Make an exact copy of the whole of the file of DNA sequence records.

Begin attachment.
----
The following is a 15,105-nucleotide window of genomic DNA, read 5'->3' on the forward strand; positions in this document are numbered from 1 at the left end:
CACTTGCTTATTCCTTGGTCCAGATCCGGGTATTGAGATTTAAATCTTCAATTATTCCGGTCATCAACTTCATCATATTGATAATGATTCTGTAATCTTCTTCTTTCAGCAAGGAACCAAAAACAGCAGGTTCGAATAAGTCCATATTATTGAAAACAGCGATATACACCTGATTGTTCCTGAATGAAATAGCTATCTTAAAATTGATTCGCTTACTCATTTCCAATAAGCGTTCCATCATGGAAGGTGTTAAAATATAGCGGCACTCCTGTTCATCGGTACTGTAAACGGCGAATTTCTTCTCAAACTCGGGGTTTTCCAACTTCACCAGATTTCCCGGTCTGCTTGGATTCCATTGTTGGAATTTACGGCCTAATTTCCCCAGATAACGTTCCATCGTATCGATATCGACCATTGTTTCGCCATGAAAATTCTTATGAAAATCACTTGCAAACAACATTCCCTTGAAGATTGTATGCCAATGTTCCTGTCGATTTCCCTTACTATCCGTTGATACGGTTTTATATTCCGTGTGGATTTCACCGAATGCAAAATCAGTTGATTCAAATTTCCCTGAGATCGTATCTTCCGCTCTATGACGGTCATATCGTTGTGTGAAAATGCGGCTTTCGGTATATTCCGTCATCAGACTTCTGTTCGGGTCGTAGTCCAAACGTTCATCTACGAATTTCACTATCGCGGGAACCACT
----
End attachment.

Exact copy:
The following is a 15,105-nucleotide window of genomic DNA, read 5'->3' on the forward strand; positions in this document are numbered from 1 at the left end:
CACTTGCTTATTCCTTGGTCCAGATCCGGGTATTGAGATTTAAATCTTCAATTATTCCGGTCATCAACTTCATCATATTGATAATGATTCTGTAATCTTCTTCTTTCAGCAAGGAACCAAAAACAGCAGGTTCGAATAAGTCCATATTATTGAAAACAGCGATATACACCTGATTGTTCCTGAATGAAATAGCTATCTTAAAATTGATTCGCTTACTCATTTCCAATAAGCGTTCCATCATGGAAGGTGTTAAAATATAGCGGCACTCCTGTTCATCGGTACTGTAAACGGCGAATTTCTTCTCAAACTCGGGGTTTTCCAACTTCACCAGATTTCCCGGTCTGCTTGGATTCCATTGTTGGAATTTACGGCCTAATTTCCCCAGATAACGTTCCATCGTATCGATATCGACCATTGTTTCGCCATGAAAATTCTTATGAAAATCACTTGCAAACAACATTCCCTTGAAGATTGTATGCCAATGTTCCTGTCGATTTCCCTTACTATCCGTTGATACGGTTTTATATTCCGTGTGGATTTCACCGAATGCAAAATCAGTTGATTCAAATTTCCCTGAGATCGTATCTTCCGCTCTATGACGGTCATATCGTTGTGTGAAAATGCGGCTTTCGGTATATTCCGTCATCAGACTTCTGTTCGGGTCGTAGTCCAAACGTTCATCTACGAATTTCACTATCGCGGGAACCACT